Ringer Spy Ecthelion writes: After having my train break down en route from Philadelphia to New York I arrived at Penn Station around 10:30 a.m. (an hour and a half later than planned). A brisk walk got me to Eleventh Ave. where I started to look for signs of lines, etc. to help me find the gallery. When I got to the address there was no line outside, so my spirits raised. I walked in to find a small lobby with an elevator (also empty) - which I got into and rode to the 10th floor. When the elevator doors opened pandemonium erupted. The first thing I saw was a large group of fans rapidly swing around and strain their necks, etc. to see if I was Viggo... I joined the back of the queue which was large and snaked around a corner. There were rumors as to how long the line actually was... some saying it snaked through many hallways, others saying that their were two lines that merged at one point. The latter turned out to be the case as many people had taken the stairs and a queue had gone down the stairwell. Apparently there were a number of disputes as to who should go in front of who where the lines merged - some of which I witnessed myself. Needless to say I don't think the gallery had anticipated the size of the crowd at all and there was no one present in an official way to help make decisions about the line. As a result it was very pushy, very tightly packed and very, very warm. I got in line at 11 a.m. and by noon I had only moved about 25 feet at which point I made it around a corner and discovered the entrance was at the end of the hallway. Two and a half hours later I stepped into the Robert Mann Gallery.
The wait was well worth it. Once I got inside the gallery I was struck at first by how small it was. I had expected a large space - at street level no less), but once I thought about it, you really don't need too much space to display 36 photos and paintings. I purchased a hardcover copy of "Signlanguage" - mainly because I was interested in some of the Lord of the Rings related photos it contained - and found myself $50 poorer. The book is wonderful though, with a rather long (and difficult!) introductory essay about Viggo's work as a painter, photographer and poet. The softcover was only $25, but I felt if I was having something signed I wanted it to be more durable. I'm very happy with my decision, and would have liked to purchase more of his books (they also had "Coincidence of Memory", "Recent Forgeries", and "Hole in the Sun"). My book bore the Smart Art Press imprint, which seems to suggest to me that Perceval hasn't printed any copies yet (or perhaps are only doing softcover, as their site seems to suggest). There was also Viggo's partner from Perceval Press in attendence, whose name I forget. The Press seems very interesting and has a great site at www.percevalpress.com!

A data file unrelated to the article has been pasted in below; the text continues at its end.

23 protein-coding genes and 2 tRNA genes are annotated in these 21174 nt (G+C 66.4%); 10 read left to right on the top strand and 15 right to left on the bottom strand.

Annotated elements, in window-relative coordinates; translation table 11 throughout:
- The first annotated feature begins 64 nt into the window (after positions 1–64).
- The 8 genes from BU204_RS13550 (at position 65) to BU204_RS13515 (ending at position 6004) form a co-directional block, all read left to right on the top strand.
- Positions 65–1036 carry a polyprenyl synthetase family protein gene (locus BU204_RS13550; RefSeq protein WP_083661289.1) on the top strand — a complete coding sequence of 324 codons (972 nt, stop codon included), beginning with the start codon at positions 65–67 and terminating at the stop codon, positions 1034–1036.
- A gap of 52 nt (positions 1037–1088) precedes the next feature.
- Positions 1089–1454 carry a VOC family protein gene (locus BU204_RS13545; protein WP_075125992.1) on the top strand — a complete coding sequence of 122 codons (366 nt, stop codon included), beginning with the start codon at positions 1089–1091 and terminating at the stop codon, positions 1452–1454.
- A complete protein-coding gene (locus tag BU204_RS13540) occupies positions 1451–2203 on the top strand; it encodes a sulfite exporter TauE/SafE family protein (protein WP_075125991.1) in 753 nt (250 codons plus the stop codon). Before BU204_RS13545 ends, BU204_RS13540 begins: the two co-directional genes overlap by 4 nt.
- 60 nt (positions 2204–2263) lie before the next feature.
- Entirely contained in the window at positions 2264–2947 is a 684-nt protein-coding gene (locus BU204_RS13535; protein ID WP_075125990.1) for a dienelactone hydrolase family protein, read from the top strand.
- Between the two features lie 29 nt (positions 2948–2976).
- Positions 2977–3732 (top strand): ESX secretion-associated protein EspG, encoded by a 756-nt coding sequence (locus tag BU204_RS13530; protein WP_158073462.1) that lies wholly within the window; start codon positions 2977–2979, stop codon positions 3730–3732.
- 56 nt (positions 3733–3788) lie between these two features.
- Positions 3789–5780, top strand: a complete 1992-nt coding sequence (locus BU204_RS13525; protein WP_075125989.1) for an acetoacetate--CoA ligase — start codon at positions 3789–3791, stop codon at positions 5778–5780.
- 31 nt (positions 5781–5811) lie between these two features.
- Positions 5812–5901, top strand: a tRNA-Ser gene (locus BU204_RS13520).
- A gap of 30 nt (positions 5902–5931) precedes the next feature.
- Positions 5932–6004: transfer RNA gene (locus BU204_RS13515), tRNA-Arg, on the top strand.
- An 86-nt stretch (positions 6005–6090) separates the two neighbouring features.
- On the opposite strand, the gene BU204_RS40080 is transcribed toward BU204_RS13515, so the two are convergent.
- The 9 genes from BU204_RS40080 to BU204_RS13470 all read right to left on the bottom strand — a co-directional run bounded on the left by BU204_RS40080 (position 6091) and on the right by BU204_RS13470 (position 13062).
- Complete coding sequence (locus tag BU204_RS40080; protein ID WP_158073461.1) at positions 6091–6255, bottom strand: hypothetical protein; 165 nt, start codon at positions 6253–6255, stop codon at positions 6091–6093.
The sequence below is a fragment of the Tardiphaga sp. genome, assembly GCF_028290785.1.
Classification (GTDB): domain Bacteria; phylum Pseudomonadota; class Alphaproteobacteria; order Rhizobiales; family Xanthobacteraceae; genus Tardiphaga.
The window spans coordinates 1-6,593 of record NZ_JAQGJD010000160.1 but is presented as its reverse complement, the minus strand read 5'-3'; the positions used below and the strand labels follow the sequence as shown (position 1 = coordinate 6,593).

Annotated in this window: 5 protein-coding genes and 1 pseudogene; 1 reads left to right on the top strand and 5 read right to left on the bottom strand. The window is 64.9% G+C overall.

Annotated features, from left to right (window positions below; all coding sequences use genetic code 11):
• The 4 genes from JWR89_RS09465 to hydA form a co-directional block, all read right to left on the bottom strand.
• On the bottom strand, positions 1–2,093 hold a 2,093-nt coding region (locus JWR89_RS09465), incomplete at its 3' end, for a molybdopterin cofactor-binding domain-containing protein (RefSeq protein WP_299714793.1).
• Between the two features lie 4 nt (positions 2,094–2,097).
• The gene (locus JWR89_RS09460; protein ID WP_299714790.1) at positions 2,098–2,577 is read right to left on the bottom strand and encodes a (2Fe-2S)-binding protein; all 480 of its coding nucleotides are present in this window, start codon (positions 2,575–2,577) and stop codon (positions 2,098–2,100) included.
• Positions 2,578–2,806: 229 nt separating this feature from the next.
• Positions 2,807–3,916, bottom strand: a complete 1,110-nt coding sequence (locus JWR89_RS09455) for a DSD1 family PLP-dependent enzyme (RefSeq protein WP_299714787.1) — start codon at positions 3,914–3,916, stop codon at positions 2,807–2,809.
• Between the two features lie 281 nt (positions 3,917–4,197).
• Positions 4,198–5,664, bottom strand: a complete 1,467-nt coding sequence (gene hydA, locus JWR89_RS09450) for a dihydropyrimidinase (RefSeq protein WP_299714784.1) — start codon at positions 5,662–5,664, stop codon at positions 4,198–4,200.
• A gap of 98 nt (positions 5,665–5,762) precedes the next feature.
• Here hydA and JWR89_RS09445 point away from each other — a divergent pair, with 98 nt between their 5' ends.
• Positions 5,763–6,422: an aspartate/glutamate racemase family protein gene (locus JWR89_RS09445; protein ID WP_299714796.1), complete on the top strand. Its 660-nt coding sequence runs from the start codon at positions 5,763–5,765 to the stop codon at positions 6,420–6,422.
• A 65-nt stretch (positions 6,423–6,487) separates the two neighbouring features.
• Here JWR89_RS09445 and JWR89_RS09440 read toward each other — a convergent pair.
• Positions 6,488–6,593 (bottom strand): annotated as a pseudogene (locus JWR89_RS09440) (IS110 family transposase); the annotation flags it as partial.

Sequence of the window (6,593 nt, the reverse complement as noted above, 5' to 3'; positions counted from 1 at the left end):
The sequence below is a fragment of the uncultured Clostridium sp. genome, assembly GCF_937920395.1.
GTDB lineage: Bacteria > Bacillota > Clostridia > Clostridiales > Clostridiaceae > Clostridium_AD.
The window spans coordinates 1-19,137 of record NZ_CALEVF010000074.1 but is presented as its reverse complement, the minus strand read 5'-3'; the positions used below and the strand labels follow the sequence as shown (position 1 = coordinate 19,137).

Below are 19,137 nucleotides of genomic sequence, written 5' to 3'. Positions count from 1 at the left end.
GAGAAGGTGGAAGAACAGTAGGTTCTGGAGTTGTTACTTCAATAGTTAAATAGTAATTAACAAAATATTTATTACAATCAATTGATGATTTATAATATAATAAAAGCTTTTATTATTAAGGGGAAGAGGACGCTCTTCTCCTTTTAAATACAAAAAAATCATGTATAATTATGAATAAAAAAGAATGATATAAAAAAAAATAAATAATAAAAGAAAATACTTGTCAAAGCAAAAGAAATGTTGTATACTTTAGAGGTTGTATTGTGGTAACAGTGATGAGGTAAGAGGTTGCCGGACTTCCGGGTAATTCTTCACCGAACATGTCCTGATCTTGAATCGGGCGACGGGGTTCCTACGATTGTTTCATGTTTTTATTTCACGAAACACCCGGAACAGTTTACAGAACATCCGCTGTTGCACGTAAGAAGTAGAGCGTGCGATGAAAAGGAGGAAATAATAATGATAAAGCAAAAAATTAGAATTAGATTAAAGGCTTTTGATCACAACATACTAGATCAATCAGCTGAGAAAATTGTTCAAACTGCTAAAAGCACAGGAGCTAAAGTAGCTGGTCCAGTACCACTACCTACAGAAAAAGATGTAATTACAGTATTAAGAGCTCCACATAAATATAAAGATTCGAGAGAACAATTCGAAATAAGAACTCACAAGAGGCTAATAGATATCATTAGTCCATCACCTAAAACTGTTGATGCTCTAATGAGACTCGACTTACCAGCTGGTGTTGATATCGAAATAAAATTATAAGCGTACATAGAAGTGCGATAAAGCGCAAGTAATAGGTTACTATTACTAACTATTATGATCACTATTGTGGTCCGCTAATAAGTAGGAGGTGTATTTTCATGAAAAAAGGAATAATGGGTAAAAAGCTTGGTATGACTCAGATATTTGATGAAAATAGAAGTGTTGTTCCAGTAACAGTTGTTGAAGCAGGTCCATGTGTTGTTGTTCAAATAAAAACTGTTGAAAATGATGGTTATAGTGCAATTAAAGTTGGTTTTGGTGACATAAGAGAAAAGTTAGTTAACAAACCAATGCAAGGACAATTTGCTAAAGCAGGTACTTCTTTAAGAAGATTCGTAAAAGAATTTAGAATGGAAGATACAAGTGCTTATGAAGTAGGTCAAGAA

After buying my book I joined a final que - this one the actual line to meet Viggo. It moved just a slowly as the hallway had, but at least I had the pictures lining the wall to amuse and inspire me as the time passed. Many people in the hall had grumbled about the wait, but it seems that complaints ceased once inside. This probably had a lot to do with the fact that all the people waiting inside the gallery could see Viggo and all the time he was spending with each person. I roughly gauged that he was taking 2-3 minutes with each fan (which doesn't seem like much until you consider that most celebrities just sign and keep looking down the line). Viggo also had snacks at the table because it had gotten so late and people had been standing so long... he kept insisting everyone take chocolates!